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:: Thursday, January 16, 2003 ::

Two Sides of the Same Coin

I ran across this old quote from an email discussion group I am a member of. It is a short observation about the different worldviews between East and West. Here it is:

"It seems to me that the very most basic difference between East and West
may be this: that Protestants and Catholics concentrate upon God's
acts: what He says, what He does. Orthodox concentrate upon Who God
is.....The ramifications of this difference flow right through everything else.

Take soteriology, for example. Protestants think of salvation as when
your sins are forgiven. Orthodox think of salvation as when your sinful
nature is cured. Protestants think of grace as something God gives;
Orthodox say Grace is part of Who God *is*. For Protestants, sin is a
moral issue (what you've done); for the Orthodox, it is ontological (who
you are). Protestants speak more of the God Who gives Life; Orthodox
speak more of the God Who *is* Life.

Or how about ecclesiology?--Protestants think of the church as a human
institution Christ has created....For the Orthodox, the Church is something Christ *is* as His very Body (Eph 1:22-23), here
on earth in visible, incarnational fullness, and hence vastly more than merely human.

Christian life and growth:
For Protestants, it tends to be a matter of learning to do what's right and not to do what's wrong. It's learning to bring forth good fruit. For the Orthodox, it's learning to become a different tree.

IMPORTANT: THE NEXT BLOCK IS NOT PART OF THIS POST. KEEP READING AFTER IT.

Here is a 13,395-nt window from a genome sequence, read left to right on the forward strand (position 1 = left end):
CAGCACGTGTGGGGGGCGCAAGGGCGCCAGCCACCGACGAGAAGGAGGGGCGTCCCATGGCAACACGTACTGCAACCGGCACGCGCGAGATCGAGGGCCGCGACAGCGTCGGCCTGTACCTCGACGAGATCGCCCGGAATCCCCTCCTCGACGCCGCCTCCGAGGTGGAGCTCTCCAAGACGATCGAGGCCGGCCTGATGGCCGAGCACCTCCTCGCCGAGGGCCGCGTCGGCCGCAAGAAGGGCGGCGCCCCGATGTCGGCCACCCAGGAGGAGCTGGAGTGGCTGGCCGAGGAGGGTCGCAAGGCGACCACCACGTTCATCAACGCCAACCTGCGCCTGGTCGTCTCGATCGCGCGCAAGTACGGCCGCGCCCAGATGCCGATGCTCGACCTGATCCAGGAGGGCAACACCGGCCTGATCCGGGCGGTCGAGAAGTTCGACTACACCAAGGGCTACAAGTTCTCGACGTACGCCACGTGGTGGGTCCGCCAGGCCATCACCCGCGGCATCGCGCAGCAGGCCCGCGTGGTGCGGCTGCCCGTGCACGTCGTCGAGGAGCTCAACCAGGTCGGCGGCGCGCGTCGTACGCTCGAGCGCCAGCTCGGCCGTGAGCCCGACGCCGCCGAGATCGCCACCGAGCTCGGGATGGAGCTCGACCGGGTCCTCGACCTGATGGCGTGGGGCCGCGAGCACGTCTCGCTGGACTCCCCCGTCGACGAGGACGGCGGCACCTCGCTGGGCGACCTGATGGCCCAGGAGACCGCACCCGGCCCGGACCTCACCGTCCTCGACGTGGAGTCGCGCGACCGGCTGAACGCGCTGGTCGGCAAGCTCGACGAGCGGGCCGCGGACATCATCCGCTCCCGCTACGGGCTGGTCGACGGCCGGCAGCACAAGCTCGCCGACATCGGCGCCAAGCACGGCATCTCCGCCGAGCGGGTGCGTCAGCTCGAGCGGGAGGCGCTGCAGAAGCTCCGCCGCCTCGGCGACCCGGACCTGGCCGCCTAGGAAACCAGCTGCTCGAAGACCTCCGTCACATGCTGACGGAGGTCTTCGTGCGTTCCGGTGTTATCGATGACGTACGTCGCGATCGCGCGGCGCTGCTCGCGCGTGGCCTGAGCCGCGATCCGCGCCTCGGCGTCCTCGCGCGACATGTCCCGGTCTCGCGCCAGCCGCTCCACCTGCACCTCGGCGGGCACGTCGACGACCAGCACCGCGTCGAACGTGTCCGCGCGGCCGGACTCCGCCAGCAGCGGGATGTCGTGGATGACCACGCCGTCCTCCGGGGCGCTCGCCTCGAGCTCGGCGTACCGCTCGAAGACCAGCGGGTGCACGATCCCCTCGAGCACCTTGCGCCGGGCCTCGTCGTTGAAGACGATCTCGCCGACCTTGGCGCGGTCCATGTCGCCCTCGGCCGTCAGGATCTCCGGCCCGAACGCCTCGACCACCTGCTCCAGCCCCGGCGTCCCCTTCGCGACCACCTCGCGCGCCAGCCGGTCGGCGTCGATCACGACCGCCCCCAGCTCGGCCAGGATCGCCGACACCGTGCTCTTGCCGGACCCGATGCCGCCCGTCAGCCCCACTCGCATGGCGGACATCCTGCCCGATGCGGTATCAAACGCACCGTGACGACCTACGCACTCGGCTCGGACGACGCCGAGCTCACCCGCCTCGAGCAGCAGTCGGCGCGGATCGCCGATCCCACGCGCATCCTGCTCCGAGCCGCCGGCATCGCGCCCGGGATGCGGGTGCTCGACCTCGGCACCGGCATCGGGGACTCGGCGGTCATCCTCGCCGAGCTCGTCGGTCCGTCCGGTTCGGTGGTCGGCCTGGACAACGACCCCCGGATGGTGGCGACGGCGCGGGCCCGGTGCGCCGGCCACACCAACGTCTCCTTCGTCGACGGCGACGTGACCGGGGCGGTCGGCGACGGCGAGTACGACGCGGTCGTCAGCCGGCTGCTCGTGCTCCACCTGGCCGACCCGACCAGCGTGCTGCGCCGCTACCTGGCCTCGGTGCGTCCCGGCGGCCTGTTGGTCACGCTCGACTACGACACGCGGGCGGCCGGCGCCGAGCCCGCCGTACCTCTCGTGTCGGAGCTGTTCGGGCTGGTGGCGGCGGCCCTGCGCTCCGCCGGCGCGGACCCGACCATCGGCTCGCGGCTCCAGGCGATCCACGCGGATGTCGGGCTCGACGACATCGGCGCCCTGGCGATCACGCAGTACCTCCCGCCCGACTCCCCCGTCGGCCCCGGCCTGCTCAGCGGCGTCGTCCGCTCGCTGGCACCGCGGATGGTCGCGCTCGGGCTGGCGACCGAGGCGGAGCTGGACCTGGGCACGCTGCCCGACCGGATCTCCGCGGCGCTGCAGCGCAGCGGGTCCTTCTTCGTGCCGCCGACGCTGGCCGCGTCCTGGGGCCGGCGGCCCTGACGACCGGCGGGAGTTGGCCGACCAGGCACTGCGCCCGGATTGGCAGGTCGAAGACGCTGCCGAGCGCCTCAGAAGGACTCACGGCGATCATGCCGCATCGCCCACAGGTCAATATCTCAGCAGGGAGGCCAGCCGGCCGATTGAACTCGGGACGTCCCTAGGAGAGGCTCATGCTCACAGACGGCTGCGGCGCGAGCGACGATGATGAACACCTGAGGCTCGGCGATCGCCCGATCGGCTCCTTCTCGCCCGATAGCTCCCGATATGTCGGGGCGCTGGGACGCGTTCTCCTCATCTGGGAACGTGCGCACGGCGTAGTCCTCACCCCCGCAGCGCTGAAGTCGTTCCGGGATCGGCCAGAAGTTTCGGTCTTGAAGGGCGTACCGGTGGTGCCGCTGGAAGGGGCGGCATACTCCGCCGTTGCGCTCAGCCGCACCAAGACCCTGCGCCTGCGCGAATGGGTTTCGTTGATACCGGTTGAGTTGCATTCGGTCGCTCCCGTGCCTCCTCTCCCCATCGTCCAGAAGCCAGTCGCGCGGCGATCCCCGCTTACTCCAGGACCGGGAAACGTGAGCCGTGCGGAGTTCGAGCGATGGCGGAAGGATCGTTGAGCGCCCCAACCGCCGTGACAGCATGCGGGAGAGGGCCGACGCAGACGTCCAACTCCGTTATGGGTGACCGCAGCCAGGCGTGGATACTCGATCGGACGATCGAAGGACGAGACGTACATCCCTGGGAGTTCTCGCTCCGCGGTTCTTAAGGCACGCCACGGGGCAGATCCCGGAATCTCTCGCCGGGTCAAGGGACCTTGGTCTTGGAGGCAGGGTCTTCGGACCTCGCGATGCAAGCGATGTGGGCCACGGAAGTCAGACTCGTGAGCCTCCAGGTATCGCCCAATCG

For Protestants, it's learning to please Christ; for Orthodox, it's learning to be Christ. Protestants emphasize fellowship with Him; Orthodox emphasize union with Him." *End Quote*

Now obviously this is a little simplistic and much more could be said and clarified. The complexities go much deeper than just categorizing the divide in such "either/or" categories (legal vs. personal; forensic vs. relational), but there is still much truth to this analysis. For Western Christendom, whether it be Catholicism or one of the many varieties of Protestantism, share much of their assumptions in common.

In his Introduction to "The Orthodox Church," Bishop Kallistos Ware wrote about this phenomenon (to read more click HERE):

"In the west it is usual to think of Roman Catholicism and Protestantism as opposite extremes; but to an Orthodox they appear as two sides of the same coin. Khomiakov calls the Pope 'the first Protestant', 'the father of German rationalism'; and by the same token he would doubtless have considered the Christian Scientist an eccentric Roman Catholic. 'How are we to arrest the pernicious effects of Protestantism?' he was asked by a High Church Anglican when visiting Oxford in 1847; to which he replied: 'Shake off your Roman Catholicism.' In the eyes of the Russian theologian, the two things went hand in hand; both alike share the same assumptions, for Protestantism was hatched from the egg which Rome had laid.

'A new and unknown world': Khomiakov was right to speak of Orthodoxy in this way. Orthodoxy is not just a kind of Roman Catholicism without the Pope, but something quite distinct from any religious system in the west. Yet those who look more closely at this 'unknown world' will discover much in it which, while different, is yet curiously familiar. 'But that is what I have always believed!' Such has been the reaction of many, on learning more fully about the Orthodox Church and what it teaches..."

:: Karl :: 3:13:00 PM [Link] ::

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